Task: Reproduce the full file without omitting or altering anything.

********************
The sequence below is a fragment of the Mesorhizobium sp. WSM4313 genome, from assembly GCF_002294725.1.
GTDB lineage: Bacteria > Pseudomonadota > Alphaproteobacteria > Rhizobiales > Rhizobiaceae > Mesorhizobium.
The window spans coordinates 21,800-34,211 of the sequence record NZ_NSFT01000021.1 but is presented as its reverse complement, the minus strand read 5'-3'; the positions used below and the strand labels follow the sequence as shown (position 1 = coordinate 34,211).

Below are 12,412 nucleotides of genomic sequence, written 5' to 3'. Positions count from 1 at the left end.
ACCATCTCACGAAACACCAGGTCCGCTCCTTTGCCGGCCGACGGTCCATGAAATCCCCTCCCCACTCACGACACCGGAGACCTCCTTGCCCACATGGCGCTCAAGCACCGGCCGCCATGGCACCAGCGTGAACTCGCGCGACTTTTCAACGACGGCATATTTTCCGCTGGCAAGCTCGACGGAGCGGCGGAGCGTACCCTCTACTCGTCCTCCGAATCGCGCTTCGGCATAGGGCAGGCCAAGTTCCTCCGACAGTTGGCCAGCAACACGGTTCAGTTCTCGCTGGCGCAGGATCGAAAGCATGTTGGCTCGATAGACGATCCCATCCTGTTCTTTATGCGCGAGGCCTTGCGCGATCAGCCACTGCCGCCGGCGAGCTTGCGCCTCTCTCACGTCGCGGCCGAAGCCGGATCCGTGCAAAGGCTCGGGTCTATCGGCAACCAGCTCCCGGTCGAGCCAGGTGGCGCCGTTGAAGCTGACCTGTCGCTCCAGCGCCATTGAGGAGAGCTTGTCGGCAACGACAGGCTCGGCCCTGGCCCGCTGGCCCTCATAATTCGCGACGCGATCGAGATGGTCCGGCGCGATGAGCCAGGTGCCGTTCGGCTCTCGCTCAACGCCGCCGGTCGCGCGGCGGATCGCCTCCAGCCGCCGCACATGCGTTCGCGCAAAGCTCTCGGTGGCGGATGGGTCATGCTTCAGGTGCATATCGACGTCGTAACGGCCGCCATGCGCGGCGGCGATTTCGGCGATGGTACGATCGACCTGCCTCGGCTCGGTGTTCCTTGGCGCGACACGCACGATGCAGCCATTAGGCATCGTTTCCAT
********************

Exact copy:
The sequence below is a fragment of the Mesorhizobium sp. WSM4313 genome, from assembly GCF_002294725.1.
GTDB lineage: Bacteria > Pseudomonadota > Alphaproteobacteria > Rhizobiales > Rhizobiaceae > Mesorhizobium.
The window spans coordinates 21,800-34,211 of the sequence record NZ_NSFT01000021.1 but is presented as its reverse complement, the minus strand read 5'-3'; the positions used below and the strand labels follow the sequence as shown (position 1 = coordinate 34,211).

Below are 12,412 nucleotides of genomic sequence, written 5' to 3'. Positions count from 1 at the left end.
ACCATCTCACGAAACACCAGGTCCGCTCCTTTGCCGGCCGACGGTCCATGAAATCCCCTCCCCACTCACGACACCGGAGACCTCCTTGCCCACATGGCGCTCAAGCACCGGCCGCCATGGCACCAGCGTGAACTCGCGCGACTTTTCAACGACGGCATATTTTCCGCTGGCAAGCTCGACGGAGCGGCGGAGCGTACCCTCTACTCGTCCTCCGAATCGCGCTTCGGCATAGGGCAGGCCAAGTTCCTCCGACAGTTGGCCAGCAACACGGTTCAGTTCTCGCTGGCGCAGGATCGAAAGCATGTTGGCTCGATAGACGATCCCATCCTGTTCTTTATGCGCGAGGCCTTGCGCGATCAGCCACTGCCGCCGGCGAGCTTGCGCCTCTCTCACGTCGCGGCCGAAGCCGGATCCGTGCAAAGGCTCGGGTCTATCGGCAACCAGCTCCCGGTCGAGCCAGGTGGCGCCGTTGAAGCTGACCTGTCGCTCCAGCGCCATTGAGGAGAGCTTGTCGGCAACGACAGGCTCGGCCCTGGCCCGCTGGCCCTCATAATTCGCGACGCGATCGAGATGGTCCGGCGCGATGAGCCAGGTGCCGTTCGGCTCTCGCTCAACGCCGCCGGTCGCGCGGCGGATCGCCTCCAGCCGCCGCACATGCGTTCGCGCAAAGCTCTCGGTGGCGGATGGGTCATGCTTCAGGTGCATATCGACGTCGTAACGGCCGCCATGCGCGGCGGCGATTTCGGCGATGGTACGATCGACCTGCCTCGGCTCGGTGTTCCTTGGCGCGACACGCACGATGCAGCCATTAGGCATCGTTTCCAT